But the testimony and the final report, along with other commentary such as the Historicus article would all play a part in shaping the opinions people would hold of Maj. General Meade, which continues to this day. In a footnote to a letter from his father written on July 7, 1863, in which Judge Thomas Anderson from Ohio wrote “We expect to destroy or capture the Rebel army before it gets back to Va.”[7] James Anderson wrote “A capable general in the place of Gen. Meade, would have captured Lee’s rebel army, and probably then ended the war. Failing to do so was the gigantic blunder of the war.”[8] This was written in 1904, so clearly people still had strong feelings well after the war about what happened in the summer of 1863. Maj. General George Meade was correct when he wrote his wife “The only evil that will result is the spreading over the country certain mysterious whisperings of dreadful deficiencies on my part, the truth concerning which will never reach the thousandth part of those who hear the lies.”[9] And we still debate his performance today, although we also recognize more clearly the motivations and actions of those who sought to bring him down after the Battle of Gettysburg. If there is some semblance of justice though, at the usual last tour stop at Gettysburg National Military Park around that area called the High Water Mark, visitors can look east of Hancock Avenue towards Cemetery Hill and see a majestic equestrian statue of Major General George Meade. It stands in honor of that commander who was first able to defeat Lee’s army and that honor is beyond dispute.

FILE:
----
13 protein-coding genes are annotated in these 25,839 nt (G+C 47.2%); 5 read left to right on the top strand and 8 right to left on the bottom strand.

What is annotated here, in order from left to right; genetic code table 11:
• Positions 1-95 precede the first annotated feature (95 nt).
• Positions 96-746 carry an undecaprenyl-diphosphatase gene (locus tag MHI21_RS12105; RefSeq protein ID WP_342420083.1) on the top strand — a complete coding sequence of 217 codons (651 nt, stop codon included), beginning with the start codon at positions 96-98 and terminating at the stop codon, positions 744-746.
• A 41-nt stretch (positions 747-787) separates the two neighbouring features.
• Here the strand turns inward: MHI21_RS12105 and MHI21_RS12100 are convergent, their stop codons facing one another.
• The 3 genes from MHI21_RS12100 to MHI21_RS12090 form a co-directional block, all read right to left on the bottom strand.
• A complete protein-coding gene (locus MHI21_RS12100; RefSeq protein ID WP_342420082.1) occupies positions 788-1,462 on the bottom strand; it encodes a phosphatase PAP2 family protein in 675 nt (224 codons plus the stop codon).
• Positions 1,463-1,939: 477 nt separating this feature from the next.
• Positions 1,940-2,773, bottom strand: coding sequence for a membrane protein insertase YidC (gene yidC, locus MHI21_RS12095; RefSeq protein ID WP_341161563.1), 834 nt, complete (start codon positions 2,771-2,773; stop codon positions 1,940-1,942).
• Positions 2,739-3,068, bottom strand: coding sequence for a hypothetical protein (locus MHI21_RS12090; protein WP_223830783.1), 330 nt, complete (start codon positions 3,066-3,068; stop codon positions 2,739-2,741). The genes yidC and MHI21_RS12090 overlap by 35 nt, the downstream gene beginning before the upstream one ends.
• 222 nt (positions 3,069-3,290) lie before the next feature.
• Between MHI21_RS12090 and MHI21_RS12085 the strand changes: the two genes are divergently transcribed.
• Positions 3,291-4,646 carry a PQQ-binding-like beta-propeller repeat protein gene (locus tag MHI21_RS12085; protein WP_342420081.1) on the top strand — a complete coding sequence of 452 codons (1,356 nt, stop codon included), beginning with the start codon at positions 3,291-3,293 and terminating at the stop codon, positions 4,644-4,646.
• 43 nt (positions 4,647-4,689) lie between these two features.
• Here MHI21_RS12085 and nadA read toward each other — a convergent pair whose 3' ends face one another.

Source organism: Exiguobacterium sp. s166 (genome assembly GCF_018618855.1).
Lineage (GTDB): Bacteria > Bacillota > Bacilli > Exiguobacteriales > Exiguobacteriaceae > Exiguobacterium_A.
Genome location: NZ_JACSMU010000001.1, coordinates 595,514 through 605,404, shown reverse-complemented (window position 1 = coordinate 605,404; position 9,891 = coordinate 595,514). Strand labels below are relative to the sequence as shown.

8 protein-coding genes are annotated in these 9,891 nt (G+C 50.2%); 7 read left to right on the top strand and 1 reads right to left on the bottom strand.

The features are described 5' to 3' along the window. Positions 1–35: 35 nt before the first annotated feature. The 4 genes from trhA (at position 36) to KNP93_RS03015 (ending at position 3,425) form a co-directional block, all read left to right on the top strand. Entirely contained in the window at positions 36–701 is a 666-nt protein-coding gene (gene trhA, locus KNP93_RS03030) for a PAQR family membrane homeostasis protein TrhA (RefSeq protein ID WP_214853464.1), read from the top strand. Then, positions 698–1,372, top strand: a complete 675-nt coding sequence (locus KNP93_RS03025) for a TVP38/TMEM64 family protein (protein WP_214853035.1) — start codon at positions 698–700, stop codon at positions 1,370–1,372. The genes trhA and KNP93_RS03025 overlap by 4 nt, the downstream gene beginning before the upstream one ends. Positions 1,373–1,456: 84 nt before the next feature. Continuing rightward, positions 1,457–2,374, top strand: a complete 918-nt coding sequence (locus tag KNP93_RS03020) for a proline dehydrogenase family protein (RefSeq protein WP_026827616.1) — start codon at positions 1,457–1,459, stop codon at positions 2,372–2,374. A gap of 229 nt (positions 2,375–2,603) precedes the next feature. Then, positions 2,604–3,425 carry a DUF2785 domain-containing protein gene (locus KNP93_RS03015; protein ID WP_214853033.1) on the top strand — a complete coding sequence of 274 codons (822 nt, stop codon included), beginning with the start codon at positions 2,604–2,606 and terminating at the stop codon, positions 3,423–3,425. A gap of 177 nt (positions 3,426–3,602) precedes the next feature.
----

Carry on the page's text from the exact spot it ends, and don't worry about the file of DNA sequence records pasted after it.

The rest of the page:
[1] Report of the Joint Committee on the Conduct of the War at the Second Session Thirty-Eighth Congress. Washington: Government Printing Office,1865, page 136. Accessed through

[2] Ibid, 378.

[3] Ibid 379.

[4] The Life and Letters of George Gordon Meade, Major-General U.S .Army, Vol. 2., New York, Charles Scribner’s Sons, 180. Accessed through

[5] Ibid.

[6] Report of the Joint Committee on the Conduct of the War, LXIX.

[7] Life and Letters of Judge Thomas J. Anderson and Wife, edited and annotated by James H. Anderson. Press of F.J.Heer, Columbus Ohio, 1904. Page 291. Accessed through

[8] Ibid.

[9] Meade, 169.